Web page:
My day starts at 0200, I come on deck to find the wind has dropped, we turn the motor on. It had been raining so it was too wet to sit out on deck and enjoy what is hopefully the last night of stars.
Skipper is still flapping that we haven’t enough fuel to get there. I am sure that we have. There is still more than ¼ of a tank in each (around 250 miles at best estimate) there are only 70 miles to go now. Ok, so the gauges are up and down because fuel is low and sloshing around, but there is plenty of sloshing and therefore fuel. All being well we’ll be in later today. Once we’re a bit closer he should hopefully have the confidence to go with two engines and put the hammers down, my enthusiasm for spending a whole night bobbing around looking at Antigua tomorrow night is nil!
The clock changed again in the night as we passed 060W, which is handy because firstly I got an extra hour in bed and more importantly it buys us another hour to get into Antigua in the daylight.
There is a lot of low cloud around and on the horizon I can see the unmistakable loom of lights indicating land. Similar to the haze you see over Liverpool and Belfast way some evenings, no one else had spotted it, I guess it must be an island thing.
On my starboard bow is one hazy light patch and to port another hazy light patch. My instinct says I’m looking at Antigua to starboard and Guadeloupe to port. I get the hand bearing compass out and take, what I know is a very very rough fix. Sure enough 285 mag to Antigua and 240 mag to Guadeloupe, a quick plot of this fix on the chart makes perfect sense and is within 9 miles of GPS. For a rough rough fix 70 miles out using just the indicators of land it gives an acceptable confirmation of our position for now.
The dawn creeps in beautifully and I get a star fix with all seven stars the Book gives me, plus Polaris too, so after 24 hours with no sun, I have a good fix for our approach. I estimate around 50 miles to run, having chosen the furthest west position of the cocked hat, giving me worst case scenario from my fix. Sure enough the line between my two star fixes runs exactly through my hazy land lights fix too – mighty!
Then the day (which hadn’t really started yet) got even better. Just before the sun rose we were greeted by a welcome party of dolphins!! There must have been about 20 odd of them, common dolphins I think, small and very playful. They spend about 5 minutes playing around our bow, leaping out of the water and doing tricks. I told the lads they were there, but by the time they left the “wheelhouse” the dolphins were gone, to so those guys were just for me – wonderful.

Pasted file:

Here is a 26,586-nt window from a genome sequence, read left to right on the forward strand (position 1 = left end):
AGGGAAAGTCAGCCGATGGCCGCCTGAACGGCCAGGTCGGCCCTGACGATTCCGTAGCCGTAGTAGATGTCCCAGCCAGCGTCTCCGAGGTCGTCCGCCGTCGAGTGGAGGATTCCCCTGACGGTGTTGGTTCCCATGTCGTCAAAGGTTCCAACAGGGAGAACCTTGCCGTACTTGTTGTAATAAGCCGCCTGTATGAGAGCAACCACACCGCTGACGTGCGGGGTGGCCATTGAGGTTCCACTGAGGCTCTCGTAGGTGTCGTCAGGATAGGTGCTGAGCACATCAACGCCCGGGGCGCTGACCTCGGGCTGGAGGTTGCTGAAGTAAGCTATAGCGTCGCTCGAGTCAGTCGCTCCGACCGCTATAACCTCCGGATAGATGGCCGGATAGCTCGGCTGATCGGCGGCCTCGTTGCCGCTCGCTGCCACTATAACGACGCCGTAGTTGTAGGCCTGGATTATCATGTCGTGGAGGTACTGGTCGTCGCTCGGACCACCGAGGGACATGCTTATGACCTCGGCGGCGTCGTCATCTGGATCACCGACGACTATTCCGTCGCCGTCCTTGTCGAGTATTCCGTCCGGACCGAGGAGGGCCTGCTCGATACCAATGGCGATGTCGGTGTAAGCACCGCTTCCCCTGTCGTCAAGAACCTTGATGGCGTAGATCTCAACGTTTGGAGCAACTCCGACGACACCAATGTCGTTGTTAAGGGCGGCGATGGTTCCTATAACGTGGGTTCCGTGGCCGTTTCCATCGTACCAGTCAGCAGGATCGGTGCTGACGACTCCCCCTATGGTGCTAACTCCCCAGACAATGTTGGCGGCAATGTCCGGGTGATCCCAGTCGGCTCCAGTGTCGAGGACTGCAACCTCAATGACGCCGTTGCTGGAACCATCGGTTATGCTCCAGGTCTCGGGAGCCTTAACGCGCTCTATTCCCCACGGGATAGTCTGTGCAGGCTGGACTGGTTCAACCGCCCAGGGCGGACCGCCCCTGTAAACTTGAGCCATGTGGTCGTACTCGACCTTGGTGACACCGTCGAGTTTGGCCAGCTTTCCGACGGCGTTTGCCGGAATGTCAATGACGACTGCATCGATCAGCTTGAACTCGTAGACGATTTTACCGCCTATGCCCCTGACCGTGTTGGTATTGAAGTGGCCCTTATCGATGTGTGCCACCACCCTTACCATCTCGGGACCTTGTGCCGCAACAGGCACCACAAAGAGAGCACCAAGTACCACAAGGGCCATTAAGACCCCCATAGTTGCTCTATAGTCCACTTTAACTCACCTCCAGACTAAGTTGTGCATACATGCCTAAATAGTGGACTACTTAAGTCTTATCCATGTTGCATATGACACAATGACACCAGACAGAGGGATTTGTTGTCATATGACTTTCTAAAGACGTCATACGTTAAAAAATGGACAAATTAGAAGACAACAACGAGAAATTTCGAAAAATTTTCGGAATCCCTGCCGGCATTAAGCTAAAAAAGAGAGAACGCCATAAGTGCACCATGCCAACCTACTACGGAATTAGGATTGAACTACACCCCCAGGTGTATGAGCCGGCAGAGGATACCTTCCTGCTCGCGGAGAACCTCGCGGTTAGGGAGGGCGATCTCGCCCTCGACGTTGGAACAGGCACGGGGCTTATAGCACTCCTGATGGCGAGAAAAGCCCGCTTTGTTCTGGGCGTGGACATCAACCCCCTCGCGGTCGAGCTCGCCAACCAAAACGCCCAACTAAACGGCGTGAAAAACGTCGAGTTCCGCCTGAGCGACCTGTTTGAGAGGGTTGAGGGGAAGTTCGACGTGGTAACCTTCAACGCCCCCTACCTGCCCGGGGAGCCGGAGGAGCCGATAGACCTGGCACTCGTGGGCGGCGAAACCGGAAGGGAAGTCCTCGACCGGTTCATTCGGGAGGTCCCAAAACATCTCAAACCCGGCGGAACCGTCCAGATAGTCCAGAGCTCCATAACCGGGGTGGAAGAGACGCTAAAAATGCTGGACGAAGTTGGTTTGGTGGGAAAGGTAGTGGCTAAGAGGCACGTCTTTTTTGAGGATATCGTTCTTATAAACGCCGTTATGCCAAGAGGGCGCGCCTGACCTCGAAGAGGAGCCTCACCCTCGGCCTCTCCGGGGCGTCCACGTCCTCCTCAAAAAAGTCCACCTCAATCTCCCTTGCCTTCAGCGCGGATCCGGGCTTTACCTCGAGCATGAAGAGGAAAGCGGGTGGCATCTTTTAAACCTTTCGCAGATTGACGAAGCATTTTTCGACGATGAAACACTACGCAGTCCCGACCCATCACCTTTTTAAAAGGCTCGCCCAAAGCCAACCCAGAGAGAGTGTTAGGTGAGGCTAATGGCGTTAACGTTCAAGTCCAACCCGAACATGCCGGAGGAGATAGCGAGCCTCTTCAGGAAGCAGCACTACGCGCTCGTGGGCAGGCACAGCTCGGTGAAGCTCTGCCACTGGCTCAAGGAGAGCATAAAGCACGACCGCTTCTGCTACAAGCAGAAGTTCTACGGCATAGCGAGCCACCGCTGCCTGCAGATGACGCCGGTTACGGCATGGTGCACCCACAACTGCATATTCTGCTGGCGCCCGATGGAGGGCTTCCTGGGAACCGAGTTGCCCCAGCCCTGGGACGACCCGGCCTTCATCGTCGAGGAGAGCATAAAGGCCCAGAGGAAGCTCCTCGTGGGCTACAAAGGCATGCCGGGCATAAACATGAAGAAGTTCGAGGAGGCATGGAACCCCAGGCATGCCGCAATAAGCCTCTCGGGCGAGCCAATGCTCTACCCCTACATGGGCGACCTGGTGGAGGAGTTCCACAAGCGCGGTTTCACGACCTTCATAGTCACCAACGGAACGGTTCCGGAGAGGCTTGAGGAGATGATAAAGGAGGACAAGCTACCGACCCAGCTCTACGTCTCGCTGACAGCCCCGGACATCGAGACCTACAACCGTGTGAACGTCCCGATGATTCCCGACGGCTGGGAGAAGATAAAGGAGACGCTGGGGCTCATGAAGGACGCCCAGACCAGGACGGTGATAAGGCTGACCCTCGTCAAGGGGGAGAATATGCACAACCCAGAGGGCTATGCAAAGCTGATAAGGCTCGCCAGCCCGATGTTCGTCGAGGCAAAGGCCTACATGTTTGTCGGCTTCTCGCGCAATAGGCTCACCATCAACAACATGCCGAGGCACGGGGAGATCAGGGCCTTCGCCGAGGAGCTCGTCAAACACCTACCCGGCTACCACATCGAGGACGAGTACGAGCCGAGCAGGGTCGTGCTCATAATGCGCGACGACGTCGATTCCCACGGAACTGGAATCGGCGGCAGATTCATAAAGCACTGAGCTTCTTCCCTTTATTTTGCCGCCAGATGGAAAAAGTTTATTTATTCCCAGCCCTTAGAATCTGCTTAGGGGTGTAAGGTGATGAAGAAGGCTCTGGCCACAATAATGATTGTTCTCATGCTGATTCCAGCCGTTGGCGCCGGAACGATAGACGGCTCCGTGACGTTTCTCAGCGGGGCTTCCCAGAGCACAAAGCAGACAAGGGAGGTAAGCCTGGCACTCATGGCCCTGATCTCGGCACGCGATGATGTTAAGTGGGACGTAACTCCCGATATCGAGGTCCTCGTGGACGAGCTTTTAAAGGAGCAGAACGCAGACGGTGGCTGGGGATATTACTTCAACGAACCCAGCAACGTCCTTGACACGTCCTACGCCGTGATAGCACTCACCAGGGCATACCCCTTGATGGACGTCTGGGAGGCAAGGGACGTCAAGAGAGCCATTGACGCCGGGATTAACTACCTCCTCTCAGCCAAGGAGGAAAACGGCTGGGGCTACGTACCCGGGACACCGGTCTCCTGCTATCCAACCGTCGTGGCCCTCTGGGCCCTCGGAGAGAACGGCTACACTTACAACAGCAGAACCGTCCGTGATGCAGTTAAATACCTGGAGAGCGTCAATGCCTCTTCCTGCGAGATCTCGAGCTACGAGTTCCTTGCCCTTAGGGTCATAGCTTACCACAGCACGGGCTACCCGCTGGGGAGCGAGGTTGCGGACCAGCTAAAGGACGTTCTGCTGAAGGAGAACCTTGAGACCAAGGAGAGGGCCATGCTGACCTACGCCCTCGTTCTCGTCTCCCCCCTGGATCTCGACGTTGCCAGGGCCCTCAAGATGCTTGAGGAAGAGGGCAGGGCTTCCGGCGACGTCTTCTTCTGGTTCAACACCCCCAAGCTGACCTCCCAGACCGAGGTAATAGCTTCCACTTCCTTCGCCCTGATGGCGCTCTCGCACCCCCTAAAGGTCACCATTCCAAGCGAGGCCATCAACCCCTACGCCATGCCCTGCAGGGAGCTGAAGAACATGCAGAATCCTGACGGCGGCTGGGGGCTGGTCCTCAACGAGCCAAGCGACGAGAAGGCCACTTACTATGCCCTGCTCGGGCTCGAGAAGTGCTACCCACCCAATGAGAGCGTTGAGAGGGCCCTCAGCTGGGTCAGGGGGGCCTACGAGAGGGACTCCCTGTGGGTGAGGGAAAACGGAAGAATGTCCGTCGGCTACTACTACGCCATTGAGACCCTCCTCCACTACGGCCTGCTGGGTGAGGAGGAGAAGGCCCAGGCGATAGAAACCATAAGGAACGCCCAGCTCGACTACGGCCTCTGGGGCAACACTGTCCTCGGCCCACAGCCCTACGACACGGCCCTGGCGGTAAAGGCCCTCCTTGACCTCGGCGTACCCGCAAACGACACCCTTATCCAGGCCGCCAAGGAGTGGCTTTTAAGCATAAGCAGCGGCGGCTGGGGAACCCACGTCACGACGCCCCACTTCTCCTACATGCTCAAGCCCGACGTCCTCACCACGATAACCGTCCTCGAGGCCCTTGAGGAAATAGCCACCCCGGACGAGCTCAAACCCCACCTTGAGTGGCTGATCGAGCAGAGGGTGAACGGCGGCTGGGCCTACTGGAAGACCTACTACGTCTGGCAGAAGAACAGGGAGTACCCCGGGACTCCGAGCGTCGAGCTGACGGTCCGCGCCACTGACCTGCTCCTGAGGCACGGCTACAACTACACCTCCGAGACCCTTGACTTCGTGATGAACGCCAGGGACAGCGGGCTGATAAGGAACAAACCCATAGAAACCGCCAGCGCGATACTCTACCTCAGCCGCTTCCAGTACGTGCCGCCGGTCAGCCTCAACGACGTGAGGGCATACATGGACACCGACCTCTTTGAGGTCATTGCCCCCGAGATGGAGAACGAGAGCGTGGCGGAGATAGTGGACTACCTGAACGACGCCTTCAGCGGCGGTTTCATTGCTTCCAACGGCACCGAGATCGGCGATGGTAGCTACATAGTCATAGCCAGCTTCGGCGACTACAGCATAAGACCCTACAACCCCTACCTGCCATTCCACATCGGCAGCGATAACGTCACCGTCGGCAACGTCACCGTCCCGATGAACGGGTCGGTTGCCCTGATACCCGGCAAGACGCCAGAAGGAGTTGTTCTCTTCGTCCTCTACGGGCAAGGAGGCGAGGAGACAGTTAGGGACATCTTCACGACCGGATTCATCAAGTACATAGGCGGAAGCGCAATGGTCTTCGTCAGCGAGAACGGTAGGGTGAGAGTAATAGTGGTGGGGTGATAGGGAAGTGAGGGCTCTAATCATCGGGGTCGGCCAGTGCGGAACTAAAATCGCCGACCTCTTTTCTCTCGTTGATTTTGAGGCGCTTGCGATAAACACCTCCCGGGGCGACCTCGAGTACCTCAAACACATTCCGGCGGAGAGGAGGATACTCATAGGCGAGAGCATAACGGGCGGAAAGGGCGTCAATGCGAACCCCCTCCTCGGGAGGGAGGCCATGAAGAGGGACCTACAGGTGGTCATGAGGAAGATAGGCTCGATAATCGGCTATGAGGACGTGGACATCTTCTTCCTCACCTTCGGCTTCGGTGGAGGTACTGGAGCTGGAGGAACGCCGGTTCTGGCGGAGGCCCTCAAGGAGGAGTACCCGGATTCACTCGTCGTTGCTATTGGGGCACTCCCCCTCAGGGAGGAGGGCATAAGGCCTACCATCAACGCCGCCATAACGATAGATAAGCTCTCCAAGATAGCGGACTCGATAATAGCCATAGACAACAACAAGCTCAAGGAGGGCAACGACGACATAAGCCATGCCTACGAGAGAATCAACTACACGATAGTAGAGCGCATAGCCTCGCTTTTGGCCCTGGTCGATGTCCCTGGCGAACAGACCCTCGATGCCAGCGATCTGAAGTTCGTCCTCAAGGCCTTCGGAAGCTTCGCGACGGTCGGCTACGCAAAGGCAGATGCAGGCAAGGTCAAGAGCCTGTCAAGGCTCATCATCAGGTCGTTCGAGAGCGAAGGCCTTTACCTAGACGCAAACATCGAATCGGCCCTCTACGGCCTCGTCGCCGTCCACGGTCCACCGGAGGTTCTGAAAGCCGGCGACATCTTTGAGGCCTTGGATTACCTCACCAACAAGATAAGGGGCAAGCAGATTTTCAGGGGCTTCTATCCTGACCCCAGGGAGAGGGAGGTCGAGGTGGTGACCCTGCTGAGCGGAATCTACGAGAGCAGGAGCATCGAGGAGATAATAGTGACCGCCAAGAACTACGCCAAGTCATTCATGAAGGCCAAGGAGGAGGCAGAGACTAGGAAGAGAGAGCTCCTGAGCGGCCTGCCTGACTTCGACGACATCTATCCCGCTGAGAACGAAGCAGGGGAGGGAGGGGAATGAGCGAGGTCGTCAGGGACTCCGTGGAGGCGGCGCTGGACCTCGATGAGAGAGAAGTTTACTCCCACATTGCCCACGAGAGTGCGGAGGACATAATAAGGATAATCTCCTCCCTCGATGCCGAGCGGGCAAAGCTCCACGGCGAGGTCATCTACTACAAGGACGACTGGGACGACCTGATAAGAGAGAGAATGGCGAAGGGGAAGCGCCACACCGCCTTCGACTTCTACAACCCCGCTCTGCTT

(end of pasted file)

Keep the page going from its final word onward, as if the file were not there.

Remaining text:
Burger and chips for tea tonight I hope!!!!!!
Well the morning was rather tense, to tense for sleeping. The skipper was fretting about fuel, thinking we weren’t going to make it in daylight. At this speed (one engine at 1600rpm and full sail in 8 knots of breeze giving us the usual 4 knots) we are still pushing it to arrive in daylight. I am running round shaking reefs out, trimming sails and eeking every fraction of a knot I can get out of her (which is not a lot!).
At 1015 I get to shout “Land Ho!!” as I see Antigua on the horizon, 30 miles off the starboard bow. I’m just hoping now that we pick up a bit of sea breeze as we get closer, I’d really like to arrive before the customs office closes at 1700. Finally, now it is in sight we can start to burn the black smoke a bit, 7 knots and we’re going to make it. I await phone signal next….
Thoughts of land are making me nervous. I’ve got butterflies in my stomach and I feel uneasy. Is it the final pilotage or is it the land itself? I haven’t really missed it. People yes, but life on land, no. That shape on the horizon marks the end to this ship board routine that I have become very much accustomed to. My celestial companions, my clock, our position will all soon cease to matter.
I go into “harbour mode” and start cleaning out the galley, cupboards, storage spaces. Partly to burn off this nervous energy and partly thinking the more I do now, the more time I can spend on the beach.
We close on Antigua over the next few hours. Phone signal is my first contact with the outside world for 24 days and apparently “all is well” out there.
The approach to English Harbour is fairly straightforward and we are anchored by 1530. Shirts and shoes on, ship’s papers in hand, we drop the James Bond tender platform and head ashore to clear customs, drink rum and eat burgers.
Staring at me on the wall of the Galley Bar at Nelson’s Dockyard was the Three Legs of Man and the names of shipmates from home written next to it. I drank rum… quite a lot of rum. Back at the boat and although it is dark all of those stars are gone, just the brightest making themselves known above the lights of the land. I wonder when I will see them all again. I shall miss them.